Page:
[I’ve wanted to write about this for a long time, and the September issue of Scientific American finally provoked me. They talk about exceeding our evolutionary limits, living beyond 1oo, manipulating ourselves to be smarter (but no mention of wiser), and so on. So, another long essay.]
The term appropriate technology was popularised after E. F. Schumacher’s pivotal work Small is Beautiful. Schumacher argued against the modern economic pathology of endless physical growth, which of course cannot continue on our finite planet. He argued further that some technology only promotes endless growth, or it distracts us from more important things in life, and is therefore not beneficial. Technology that supports a fulfilling life and is compatible with a steady-state or slowly shrinking physical economy he called appropriate technology.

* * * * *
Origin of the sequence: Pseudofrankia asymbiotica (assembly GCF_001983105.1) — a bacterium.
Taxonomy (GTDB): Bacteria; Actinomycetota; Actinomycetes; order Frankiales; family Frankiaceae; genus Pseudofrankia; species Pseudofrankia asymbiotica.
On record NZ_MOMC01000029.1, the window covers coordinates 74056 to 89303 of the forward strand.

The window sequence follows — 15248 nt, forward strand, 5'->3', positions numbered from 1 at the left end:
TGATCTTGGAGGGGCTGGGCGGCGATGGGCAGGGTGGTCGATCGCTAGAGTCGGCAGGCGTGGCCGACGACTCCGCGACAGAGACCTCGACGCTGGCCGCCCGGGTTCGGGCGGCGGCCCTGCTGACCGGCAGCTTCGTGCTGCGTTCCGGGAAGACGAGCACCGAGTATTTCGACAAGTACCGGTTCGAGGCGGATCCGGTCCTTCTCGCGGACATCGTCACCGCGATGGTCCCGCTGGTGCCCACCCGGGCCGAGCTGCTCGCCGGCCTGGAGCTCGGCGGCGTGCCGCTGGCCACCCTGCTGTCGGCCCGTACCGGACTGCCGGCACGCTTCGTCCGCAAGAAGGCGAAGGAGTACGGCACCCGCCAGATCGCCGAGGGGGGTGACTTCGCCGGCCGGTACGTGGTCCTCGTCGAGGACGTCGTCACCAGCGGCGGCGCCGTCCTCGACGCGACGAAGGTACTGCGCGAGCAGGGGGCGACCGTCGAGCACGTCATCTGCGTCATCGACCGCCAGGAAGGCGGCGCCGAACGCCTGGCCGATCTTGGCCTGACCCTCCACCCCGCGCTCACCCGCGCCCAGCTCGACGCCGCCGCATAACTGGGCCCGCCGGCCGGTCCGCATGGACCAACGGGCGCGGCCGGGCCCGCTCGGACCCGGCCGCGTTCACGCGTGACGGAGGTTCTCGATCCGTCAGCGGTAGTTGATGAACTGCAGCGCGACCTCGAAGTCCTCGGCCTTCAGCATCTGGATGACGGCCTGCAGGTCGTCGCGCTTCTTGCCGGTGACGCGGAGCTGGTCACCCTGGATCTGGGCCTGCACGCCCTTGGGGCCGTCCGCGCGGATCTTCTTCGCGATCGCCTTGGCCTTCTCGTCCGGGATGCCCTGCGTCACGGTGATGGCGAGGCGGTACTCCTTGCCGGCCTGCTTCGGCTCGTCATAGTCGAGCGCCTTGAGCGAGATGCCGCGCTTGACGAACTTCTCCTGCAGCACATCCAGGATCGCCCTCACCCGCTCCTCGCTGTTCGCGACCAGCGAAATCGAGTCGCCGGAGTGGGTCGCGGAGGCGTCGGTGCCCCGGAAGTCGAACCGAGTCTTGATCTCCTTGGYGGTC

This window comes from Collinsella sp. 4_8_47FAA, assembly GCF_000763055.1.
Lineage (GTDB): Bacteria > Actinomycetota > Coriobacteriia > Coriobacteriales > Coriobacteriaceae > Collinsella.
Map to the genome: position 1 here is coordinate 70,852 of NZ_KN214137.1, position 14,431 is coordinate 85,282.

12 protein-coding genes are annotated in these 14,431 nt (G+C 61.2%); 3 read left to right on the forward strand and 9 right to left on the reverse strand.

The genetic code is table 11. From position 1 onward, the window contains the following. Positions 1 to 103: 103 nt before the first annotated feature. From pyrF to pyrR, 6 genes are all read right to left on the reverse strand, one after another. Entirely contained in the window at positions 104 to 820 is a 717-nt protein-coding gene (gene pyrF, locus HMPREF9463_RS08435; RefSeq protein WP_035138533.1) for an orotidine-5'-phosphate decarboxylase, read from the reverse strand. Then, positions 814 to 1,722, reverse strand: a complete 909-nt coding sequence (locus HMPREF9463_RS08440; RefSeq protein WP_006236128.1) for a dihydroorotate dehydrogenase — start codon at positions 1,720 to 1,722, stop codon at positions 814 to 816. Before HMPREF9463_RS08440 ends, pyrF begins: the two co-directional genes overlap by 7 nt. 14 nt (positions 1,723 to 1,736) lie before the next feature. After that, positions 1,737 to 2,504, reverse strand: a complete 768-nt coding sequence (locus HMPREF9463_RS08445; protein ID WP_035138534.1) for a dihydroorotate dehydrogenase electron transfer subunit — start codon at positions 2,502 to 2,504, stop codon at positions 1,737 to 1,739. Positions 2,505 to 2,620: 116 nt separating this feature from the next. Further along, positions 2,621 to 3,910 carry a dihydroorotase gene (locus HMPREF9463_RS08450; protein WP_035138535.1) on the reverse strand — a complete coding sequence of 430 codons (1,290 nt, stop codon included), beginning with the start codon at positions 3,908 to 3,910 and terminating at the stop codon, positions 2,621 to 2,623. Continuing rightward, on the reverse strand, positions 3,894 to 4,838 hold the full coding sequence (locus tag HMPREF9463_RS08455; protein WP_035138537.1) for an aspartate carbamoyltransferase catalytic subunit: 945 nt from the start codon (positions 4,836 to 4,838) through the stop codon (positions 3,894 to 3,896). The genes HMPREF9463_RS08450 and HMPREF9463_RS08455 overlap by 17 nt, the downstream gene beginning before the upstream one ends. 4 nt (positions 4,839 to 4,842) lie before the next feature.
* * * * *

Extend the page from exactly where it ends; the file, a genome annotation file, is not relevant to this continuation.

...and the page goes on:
As for technology, so for science. A common assumption by scientists is that if a challenge is there then it is fair game to address it. In fact it is commonly presumed that freedom of enquiry, a central ingredient of an open democratic society, justifies such an attitude. However we need to recognise that such freedom comes with responsibility. This seems to be recognised regarding human cloning, for example, where strong legal and social restrictions have commonly been imposed.